Three nonexempt bank tellers filed a wage-and-hour class-action lawsuit against Bank of America in 2009. They claimed that BOA required them to work before and after their shifts without pay. The employees also alleged that BOA did not pay them overtime. They said that if they worked more than 40 hours in a week, BOA provided “comp time” instead.
BOA agreed to settle these claims by paying the current class of 240 plaintiffs $73 million, which includes attorney’s fees and payroll taxes. Approximately 185,000 more employees are eligible to opt into the settlement or they may file separate lawsuits. Individual plaintiffs will receive at least $20 in the settlement and an additional amount to be determined separately.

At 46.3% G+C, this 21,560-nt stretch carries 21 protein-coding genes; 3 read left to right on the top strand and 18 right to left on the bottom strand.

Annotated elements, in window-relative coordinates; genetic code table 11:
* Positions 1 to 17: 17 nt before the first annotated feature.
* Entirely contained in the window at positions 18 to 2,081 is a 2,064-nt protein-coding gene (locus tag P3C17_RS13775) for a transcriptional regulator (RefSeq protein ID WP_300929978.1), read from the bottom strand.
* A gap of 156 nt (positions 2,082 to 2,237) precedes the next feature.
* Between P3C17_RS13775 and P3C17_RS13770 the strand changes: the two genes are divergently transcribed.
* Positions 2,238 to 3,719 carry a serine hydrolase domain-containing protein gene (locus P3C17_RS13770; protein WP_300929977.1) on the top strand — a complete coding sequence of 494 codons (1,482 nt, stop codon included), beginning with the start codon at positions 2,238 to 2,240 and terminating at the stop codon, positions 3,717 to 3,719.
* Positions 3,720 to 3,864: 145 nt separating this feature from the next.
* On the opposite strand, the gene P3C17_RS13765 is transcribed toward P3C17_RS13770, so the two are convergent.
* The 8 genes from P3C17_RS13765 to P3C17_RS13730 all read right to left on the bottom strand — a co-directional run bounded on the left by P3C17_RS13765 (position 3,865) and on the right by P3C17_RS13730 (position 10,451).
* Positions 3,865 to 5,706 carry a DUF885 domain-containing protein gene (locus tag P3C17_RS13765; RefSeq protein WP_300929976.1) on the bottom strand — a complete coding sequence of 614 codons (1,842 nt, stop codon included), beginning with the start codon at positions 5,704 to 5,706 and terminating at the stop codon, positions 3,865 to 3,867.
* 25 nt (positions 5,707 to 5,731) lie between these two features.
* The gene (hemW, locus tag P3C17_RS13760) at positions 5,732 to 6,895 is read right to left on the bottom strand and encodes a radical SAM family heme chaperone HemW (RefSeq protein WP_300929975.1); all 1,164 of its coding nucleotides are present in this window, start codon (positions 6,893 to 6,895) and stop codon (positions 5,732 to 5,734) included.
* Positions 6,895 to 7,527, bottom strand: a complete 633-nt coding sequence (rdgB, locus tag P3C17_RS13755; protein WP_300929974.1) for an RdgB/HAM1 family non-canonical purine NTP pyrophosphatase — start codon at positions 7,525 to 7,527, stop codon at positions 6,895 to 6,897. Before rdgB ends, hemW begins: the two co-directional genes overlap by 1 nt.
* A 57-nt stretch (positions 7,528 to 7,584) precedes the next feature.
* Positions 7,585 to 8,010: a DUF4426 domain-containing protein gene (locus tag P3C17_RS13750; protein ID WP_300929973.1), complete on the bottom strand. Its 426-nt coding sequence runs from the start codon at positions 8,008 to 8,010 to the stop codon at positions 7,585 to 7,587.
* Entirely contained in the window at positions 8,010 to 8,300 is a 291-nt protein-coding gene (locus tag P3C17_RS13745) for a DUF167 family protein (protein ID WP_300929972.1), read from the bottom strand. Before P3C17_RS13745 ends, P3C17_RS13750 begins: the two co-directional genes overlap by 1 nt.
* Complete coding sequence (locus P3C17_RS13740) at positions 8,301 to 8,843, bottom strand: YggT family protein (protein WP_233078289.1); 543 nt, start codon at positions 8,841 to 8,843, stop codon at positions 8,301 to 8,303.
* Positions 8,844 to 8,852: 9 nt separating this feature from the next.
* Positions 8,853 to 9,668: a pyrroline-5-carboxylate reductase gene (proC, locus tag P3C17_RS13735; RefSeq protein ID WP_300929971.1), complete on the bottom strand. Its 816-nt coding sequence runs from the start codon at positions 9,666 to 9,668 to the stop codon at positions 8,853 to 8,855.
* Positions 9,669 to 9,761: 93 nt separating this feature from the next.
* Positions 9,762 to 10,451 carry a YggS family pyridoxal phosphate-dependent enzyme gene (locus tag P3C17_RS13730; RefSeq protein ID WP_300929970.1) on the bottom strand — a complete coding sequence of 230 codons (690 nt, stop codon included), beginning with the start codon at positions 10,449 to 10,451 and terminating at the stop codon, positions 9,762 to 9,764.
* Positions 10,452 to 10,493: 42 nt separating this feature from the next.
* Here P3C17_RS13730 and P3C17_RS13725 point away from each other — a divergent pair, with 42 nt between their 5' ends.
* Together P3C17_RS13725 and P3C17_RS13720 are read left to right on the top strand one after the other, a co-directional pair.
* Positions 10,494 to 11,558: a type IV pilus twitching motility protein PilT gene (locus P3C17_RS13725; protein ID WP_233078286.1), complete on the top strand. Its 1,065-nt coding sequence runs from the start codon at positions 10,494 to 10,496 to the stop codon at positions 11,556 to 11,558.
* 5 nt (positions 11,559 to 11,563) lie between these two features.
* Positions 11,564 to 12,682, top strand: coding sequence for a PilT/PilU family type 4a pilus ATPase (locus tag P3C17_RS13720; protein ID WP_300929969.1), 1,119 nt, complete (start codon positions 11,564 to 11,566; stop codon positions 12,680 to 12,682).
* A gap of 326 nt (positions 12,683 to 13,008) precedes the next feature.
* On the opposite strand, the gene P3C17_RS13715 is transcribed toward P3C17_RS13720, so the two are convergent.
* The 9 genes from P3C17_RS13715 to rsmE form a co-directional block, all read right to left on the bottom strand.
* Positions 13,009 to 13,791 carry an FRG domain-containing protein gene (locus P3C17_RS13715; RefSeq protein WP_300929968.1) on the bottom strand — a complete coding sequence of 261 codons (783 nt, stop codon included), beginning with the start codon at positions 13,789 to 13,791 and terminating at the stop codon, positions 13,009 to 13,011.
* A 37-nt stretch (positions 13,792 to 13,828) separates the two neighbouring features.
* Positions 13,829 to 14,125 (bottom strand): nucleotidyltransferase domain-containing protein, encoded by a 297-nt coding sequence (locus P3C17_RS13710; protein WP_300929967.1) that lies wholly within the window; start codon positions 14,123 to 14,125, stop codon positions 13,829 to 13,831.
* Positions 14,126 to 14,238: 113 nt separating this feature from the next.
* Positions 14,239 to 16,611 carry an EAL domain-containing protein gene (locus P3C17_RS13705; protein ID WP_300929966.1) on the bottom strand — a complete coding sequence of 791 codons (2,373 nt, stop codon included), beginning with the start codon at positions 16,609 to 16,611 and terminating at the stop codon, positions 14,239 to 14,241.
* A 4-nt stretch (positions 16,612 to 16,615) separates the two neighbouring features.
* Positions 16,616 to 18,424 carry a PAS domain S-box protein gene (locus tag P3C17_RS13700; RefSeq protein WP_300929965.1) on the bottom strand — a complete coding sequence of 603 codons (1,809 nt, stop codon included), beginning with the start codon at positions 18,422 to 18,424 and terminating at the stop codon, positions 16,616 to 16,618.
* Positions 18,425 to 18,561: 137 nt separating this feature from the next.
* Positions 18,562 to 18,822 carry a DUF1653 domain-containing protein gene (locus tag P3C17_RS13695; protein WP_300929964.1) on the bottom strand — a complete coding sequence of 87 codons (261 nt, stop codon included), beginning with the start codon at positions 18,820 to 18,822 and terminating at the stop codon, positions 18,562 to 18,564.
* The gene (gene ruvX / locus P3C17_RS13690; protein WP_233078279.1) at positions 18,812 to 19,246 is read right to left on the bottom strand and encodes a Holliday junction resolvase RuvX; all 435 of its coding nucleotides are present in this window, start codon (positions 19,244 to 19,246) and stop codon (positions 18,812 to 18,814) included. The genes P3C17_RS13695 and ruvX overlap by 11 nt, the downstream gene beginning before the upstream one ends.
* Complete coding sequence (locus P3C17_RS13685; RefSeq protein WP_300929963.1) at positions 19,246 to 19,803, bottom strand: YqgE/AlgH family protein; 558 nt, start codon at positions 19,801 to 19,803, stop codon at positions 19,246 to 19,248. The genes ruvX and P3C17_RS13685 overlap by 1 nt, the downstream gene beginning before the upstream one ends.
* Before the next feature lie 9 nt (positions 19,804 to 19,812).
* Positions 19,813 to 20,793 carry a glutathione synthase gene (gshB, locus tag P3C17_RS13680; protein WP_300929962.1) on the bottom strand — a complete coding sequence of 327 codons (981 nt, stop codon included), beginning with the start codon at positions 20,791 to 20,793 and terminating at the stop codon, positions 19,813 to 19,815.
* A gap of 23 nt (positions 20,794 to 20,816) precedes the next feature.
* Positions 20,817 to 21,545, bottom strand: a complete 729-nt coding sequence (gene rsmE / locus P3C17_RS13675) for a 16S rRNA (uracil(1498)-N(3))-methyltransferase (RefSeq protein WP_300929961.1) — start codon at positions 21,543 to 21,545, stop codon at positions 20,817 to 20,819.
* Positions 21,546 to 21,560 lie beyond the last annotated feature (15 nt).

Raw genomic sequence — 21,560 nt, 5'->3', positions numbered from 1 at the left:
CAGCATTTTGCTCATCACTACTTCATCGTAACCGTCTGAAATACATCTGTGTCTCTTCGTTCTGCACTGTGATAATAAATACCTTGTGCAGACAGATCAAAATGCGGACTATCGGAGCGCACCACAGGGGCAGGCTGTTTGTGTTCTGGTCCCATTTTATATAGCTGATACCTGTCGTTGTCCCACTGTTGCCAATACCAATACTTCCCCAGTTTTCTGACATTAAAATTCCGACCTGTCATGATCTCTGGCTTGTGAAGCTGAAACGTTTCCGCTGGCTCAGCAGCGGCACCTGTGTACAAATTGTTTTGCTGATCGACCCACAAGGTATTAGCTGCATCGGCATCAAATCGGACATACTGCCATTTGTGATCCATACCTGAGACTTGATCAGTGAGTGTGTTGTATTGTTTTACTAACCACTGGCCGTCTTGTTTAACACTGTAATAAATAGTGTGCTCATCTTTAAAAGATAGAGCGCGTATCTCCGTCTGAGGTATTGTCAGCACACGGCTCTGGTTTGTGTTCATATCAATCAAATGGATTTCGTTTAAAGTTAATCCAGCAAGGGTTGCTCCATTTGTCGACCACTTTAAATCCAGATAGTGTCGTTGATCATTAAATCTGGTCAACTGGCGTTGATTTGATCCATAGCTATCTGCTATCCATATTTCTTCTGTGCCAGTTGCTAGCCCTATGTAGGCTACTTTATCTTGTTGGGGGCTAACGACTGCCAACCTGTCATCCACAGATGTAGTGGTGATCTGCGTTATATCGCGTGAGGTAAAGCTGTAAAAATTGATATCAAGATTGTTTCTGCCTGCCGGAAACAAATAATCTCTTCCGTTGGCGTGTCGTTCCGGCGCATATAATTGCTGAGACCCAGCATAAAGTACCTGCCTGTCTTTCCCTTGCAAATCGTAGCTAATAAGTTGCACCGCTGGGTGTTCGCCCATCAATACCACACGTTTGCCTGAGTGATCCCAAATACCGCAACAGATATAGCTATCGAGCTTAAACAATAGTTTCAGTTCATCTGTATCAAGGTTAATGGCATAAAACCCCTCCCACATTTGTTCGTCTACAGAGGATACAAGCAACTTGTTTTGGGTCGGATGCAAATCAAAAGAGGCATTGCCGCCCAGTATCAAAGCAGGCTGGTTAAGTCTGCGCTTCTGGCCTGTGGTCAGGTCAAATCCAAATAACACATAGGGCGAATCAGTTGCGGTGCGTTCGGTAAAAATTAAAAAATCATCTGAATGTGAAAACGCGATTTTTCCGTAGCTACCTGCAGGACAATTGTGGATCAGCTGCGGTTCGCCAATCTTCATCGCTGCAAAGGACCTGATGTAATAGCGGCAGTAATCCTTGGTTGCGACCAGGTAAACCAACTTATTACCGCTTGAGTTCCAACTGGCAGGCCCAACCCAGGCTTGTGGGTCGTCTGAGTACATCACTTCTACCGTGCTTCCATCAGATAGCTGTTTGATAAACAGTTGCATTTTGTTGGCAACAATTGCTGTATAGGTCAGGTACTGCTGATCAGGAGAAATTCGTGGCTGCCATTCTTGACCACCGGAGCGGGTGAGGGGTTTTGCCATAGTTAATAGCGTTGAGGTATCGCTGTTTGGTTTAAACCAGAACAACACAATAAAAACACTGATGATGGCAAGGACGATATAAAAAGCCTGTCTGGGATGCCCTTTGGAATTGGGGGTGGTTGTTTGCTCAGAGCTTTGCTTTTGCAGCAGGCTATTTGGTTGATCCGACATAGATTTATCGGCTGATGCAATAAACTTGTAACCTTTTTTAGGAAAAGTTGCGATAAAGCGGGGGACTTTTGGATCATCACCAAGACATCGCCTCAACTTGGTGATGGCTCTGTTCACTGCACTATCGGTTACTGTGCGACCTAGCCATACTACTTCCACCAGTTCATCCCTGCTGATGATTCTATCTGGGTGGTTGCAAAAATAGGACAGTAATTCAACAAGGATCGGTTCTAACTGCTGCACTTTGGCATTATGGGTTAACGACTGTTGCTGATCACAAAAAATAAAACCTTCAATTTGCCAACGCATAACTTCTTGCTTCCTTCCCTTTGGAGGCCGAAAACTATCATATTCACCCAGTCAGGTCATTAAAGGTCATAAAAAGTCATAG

The federal Fair Labor Standards Act (FLSA) generally requires employers to pay nonexempt workers for all hours worked, and to pay overtime for all hours worked over 40 in a workweek. The FLSA allows public sector (i.e., government) employers to substitute compensatory time for overtime pay, but does not permit private employers, such as BOA, to do the same. Despite this long-standing law, these mistakes unfortunately continue to occur.